And The Crowd Applauds Politely
Yesterday, fans saw Marcus Stroman's new pitch for the first time — and Mets baseball for the first time in a while.
On the day Mets fans saw baseball in-person for the first time since 2019, Marcus Stroman debuted his new pitch. He calls it a split change, apparently, and after only two innings with the new weapon in his pocket, he’s already used it to make Michael Brantley look silly. That’s a pretty nice bar to clear, if you’re trying to judge the confounding power of a pitch. Overwhelm Michael Brantley, and you’ve got a pitch that can stick around. If Stroman had pitched in 2020, maybe fans would have seen it in-person sooner — that is, if fans had been allowed in the ballpark in 2020. But things didn’t turn out that way, and it’s only now that fans can finally see Marcus Stroman’s new changeup.
In the grand scheme of things, that’s a pretty small bit of news, isn’t it? Marcus Stroman has figured out a new way to position his fingers and move his hand as he throws the ball, with the result that it sinks a bit more nastily. It’s far from front-page news. But that’s Spring Training for you. It’s the little things. If Marcus Stroman is trying out a new pitch, it must mean he’s back on the mound after missing a year. It must mean the Mets are playing games again. It’s a twist on a changeup, but it’s also a breath of fresh air, a sign of spring near the end of a year-long winter. In Spring Training, every little bit of news, every new grip and revamped batting stance and improved stretching routine, brings with it the scent of tropical air and the certainty that baseball is coming back.
You won’t see Marcus Stroman’s changeup in bold on the front page. For one, you don’t read the newspaper anymore. But also, it would be out of place. “Johnson & Johnson vaccine approved — U.S. now averaging almost 2 million vaccinations per day! Millions of doses to be delivered by end of March! Marcus Stroman changes grip!” There’s big news and small news, headlines you type in bold and little things that barely register because they’re just so routine. But sometimes, somehow, those little things, the routine and the comfortable, mean more.
That’s all Spring Training is, really; lots of little things that come together to mean a lot more. It’s especially pronounced in the early days of spring, because hitters get an at-bat or two and pitchers rarely make it to a third inning of work, so there’s barely any critical analysis to be done. The Mets’ spring E.R.A. so far is 1.29. Francisco Lindor doesn’t have a single hit. James McCann struck out in his first at-bat. Albert Almora’s OPS is 2.500.
The same is true of yesterday’s game. Sure, there are a few observations that stand out. Ronny Mauricio is gigantic now. Stroman looked unhittable. James McCann framed everything well and threw out a runner at second, even though on replay, he was probably safe. Brandon Nimmo got another line-drive hit. Jeff McNeil homered, as did Albert Almora. Luis Guillorme made a slick catch on a line drive hit right at him, around thigh level, prompting Keith Hernandez to say “I wish I could sit down like that,” in turn prompting Gary Cohen to remind Keith that while he probably could sit down like that, getting back up would be a problem.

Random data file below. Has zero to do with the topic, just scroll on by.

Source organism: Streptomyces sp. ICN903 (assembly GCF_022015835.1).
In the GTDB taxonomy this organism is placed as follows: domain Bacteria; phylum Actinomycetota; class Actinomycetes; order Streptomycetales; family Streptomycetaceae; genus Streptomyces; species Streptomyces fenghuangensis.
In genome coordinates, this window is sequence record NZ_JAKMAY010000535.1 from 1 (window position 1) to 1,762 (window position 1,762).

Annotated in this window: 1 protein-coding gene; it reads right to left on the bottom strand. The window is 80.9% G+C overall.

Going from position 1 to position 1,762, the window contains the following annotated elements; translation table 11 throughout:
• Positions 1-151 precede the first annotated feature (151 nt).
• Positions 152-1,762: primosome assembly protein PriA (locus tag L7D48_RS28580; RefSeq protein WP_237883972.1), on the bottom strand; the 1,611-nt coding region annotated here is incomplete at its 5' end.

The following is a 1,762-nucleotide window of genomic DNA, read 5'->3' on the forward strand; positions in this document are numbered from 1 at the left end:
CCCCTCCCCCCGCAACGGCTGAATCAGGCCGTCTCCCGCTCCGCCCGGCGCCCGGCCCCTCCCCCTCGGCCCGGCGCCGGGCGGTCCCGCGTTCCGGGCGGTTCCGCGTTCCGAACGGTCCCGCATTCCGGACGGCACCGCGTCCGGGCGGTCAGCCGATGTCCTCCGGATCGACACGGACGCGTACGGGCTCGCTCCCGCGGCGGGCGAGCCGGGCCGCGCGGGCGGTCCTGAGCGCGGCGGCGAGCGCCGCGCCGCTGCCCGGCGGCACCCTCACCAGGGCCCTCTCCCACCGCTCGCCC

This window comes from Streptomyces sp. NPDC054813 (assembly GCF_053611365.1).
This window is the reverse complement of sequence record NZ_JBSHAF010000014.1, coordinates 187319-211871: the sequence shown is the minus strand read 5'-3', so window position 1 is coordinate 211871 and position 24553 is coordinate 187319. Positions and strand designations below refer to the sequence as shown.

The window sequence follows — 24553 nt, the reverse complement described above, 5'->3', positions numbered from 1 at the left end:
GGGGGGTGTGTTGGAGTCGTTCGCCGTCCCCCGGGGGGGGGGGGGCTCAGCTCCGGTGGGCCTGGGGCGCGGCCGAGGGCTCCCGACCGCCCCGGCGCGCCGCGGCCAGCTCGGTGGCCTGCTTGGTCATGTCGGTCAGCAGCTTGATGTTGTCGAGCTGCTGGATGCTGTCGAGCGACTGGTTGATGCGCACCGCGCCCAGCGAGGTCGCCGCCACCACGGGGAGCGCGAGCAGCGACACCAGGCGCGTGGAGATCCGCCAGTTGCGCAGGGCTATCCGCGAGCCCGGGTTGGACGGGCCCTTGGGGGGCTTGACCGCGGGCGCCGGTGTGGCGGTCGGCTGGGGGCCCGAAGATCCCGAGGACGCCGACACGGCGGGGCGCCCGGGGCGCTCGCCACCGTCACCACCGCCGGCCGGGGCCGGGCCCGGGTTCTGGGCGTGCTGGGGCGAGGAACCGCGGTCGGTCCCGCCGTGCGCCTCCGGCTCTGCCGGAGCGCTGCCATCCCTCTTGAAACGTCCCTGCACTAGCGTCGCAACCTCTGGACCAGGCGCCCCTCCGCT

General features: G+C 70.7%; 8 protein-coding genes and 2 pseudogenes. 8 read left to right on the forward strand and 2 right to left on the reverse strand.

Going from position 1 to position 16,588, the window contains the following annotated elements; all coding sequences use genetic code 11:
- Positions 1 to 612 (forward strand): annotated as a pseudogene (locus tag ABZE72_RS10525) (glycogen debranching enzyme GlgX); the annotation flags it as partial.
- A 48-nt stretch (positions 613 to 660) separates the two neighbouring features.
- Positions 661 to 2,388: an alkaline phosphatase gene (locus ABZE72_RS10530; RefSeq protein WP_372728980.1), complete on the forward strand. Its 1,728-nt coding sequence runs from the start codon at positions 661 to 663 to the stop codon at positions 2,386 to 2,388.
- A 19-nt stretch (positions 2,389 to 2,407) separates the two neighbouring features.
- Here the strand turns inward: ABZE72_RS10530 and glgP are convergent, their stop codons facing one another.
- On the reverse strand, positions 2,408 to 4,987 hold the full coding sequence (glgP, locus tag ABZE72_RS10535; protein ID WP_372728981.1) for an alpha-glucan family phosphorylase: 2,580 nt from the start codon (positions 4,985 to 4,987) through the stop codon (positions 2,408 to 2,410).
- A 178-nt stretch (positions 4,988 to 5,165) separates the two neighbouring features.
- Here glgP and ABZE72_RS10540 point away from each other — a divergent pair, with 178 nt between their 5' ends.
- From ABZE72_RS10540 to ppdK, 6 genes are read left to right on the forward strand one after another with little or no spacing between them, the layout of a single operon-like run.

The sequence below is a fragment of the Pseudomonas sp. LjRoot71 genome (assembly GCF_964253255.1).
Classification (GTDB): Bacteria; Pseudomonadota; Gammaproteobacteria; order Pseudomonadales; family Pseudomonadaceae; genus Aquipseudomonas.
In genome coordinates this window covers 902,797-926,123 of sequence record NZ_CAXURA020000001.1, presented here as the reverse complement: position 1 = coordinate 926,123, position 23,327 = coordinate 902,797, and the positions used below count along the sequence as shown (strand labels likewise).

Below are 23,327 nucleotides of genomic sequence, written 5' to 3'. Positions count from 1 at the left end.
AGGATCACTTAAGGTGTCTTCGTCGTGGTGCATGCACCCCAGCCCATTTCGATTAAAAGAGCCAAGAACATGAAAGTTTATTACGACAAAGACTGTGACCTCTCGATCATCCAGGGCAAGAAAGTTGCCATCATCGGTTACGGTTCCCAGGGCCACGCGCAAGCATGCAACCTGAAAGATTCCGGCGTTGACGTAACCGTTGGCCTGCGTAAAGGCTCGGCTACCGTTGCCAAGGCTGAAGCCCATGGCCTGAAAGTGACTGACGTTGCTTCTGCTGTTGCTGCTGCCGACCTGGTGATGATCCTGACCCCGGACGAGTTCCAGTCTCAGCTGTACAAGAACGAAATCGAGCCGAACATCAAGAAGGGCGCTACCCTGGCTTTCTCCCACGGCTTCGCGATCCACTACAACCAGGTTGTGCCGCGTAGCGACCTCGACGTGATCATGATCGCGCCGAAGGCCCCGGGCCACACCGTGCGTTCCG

Mets pitchers shut out the Astros offense — (NOTE TO EDITOR: please insert garbage can joke) — with varying degrees of confidence. Stroman looked invincible. Jordan Yamamoto looked uncertain but promising. Jerry Blevins looked like he needed a haircut. Drew Smith looked — well, honestly, I missed that half-inning, because the MLB.tv stream wouldn’t stop showing the same highlights sixteen times in a row. Sam McWilliams looked lanky and laissez-faire, but struck out two and kept the Astros off the board.
The Mets only had five hits, which is fine when two are home runs and your pitching is on point. Mauricio, Brett Baty, Khalil Lee, and Pete Crow-Armstrong all took at-bats; all four were hitless. On the other hand, Mark Vientos and Jose Peraza had hits, and Johneshwy Fargas made an appearance, which was enough to make the day a happy one. The Mets left ten men on base, and in the sixth, loaded the bases with no outs but still couldn’t score. They still won handily.
All routine, nothing extraordinary, all part of the business of Spring Training. There’s nothing we know after the game about the 2021 Mets that we didn’t know before it. No big surprises, nothing that meant anything shocking, no bold-printed headlines. Just the little things. Around 1:00 yesterday afternoon, Marcus Stroman jogged out to the mound as the fans applauded. Sometimes it’s the little things, the routine and the comfortable, that mean the most.